The History Lesson
The Great Fire of London began when the King’s baker went to bed with his oven on. It wouldn’t have been so bad, if he didn’t live next to horse stables full of straw. And if the stables weren’t right next to warehouses full of lamp oil. But they were. Three days later, most of the city had been burned. The flames could be seen from 30 miles away.
Only 16 people died in the fire, no one knows how many died in the lynchings. Panicked Londoners figured foreigners had started the blaze. In fact, on the monument commemorating the fire, an inscription blamed the whole thing on Jesuit priests.
Meanwhile, London was rebuilt. This time, instead of oak they went with slightly less flammable bricks. But it was decades before they deployed full time fire stations.
And it wasn’t until 1986 that London bakers officially admitted that one of their own, you know, burned the city down and stuff.
The Blue Blazer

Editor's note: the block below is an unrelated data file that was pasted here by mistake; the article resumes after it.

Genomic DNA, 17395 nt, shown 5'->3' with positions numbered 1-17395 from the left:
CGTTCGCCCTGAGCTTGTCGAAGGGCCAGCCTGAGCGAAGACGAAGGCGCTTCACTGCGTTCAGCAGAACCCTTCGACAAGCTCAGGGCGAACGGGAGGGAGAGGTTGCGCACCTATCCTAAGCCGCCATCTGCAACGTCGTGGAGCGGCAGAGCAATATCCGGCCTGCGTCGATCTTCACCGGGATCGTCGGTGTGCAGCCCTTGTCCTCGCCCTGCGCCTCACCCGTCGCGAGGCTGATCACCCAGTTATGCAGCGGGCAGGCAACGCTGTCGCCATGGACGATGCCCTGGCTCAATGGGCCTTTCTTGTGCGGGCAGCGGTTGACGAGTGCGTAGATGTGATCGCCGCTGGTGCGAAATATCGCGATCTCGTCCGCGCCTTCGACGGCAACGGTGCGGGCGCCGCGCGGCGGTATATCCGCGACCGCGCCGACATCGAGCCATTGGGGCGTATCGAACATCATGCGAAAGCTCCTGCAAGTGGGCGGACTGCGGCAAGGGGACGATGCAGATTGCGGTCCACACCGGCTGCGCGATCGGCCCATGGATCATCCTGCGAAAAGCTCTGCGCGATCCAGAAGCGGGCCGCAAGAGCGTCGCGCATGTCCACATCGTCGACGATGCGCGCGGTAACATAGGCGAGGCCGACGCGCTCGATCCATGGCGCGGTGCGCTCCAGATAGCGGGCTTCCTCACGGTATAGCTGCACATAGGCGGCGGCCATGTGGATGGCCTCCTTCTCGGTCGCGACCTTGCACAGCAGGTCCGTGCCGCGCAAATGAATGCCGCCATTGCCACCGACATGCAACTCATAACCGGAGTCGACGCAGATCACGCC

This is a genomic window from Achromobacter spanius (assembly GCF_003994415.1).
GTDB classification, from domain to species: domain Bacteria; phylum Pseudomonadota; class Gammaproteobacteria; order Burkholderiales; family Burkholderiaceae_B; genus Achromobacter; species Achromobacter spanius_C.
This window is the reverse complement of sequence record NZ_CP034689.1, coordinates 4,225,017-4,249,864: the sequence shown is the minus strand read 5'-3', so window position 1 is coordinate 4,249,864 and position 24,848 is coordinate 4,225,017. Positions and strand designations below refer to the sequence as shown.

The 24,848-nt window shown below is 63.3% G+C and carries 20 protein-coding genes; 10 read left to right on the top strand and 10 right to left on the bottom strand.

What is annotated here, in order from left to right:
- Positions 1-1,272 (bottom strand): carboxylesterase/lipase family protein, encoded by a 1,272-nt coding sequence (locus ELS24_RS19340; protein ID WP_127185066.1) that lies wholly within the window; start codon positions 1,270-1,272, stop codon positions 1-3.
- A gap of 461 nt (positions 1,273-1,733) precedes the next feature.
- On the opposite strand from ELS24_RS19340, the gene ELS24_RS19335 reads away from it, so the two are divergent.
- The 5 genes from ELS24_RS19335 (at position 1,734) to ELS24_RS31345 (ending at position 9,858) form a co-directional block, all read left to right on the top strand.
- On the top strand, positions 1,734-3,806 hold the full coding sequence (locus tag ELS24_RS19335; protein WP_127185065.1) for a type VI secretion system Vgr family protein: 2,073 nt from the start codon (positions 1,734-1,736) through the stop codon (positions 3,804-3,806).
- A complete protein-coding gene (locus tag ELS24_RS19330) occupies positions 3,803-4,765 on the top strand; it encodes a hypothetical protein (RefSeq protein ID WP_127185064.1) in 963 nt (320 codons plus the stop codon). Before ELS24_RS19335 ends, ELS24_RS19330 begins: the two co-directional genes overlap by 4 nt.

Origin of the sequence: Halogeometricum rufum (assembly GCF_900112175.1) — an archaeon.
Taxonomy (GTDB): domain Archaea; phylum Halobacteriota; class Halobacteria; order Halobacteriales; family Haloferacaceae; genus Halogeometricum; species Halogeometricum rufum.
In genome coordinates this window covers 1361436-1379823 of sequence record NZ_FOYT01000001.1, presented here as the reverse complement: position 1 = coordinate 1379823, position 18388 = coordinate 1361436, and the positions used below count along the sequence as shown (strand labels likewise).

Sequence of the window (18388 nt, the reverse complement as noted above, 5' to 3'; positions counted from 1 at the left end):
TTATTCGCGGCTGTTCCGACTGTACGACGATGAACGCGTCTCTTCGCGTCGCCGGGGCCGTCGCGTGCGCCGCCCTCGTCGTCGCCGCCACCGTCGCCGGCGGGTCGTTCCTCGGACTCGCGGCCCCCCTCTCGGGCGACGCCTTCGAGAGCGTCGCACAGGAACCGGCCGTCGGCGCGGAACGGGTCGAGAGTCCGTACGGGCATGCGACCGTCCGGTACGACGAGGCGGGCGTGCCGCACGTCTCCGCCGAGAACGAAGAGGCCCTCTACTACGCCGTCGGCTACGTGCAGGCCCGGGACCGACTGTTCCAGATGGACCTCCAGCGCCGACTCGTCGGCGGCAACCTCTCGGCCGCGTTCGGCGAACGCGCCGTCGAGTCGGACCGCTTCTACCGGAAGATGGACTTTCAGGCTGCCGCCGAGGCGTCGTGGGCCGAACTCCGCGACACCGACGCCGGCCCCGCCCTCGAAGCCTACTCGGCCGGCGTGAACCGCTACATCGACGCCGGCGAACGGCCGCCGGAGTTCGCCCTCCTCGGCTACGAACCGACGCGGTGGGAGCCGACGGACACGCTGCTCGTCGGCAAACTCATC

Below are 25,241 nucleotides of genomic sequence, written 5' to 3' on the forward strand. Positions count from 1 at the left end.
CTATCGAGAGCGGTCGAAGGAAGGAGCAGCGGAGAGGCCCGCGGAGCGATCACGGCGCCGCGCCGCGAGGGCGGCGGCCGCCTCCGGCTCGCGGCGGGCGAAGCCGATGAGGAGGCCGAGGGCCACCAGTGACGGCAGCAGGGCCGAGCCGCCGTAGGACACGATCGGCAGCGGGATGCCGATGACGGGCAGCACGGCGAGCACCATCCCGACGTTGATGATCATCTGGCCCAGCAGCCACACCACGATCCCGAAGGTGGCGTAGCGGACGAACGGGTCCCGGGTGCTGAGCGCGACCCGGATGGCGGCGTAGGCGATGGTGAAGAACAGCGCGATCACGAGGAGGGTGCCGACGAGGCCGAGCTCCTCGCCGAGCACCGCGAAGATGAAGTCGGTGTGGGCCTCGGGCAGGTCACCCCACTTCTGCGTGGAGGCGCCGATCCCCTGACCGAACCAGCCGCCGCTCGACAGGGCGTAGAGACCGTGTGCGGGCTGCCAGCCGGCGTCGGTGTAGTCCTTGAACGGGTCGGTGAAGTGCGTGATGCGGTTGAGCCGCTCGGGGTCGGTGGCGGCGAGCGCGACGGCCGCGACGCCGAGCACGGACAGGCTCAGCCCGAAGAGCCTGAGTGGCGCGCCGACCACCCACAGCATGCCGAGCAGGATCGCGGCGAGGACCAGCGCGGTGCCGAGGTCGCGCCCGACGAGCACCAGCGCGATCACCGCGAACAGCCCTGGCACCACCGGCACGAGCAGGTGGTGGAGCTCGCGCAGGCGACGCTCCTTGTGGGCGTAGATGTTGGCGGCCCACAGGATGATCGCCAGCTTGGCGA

Created in the 1800’s, the blue blazer is a rare drink – few people in the world actually make it. It requires high-proof Scotch and “Demerera,” a raw sugar from French Guyana. Make sure you have a fire extinguisher on hand before you light up this recipe, as recounted by Reza Esmaili of Conduit restaurant in San Francisco.
- 4 oz. cask-strength single-malt Scotch
- In another silver-plated or pewter cup with a handle, add:
- 4 oz. scalding hot water
- 2 tsp. Demerera or brown sugar
In a silver-plated or pewter cup with a handle, ignite Scotch in cup #1. Pour into cup #2.
Continue pouring flaming liquid back and forth between cups, gradually increasing distance between cups to create ever-larger arc of fire. Continue as desired.
Pour into porcelain cup. EXTINGUISH FLAME. Add twist of lemon, serve scalding hot.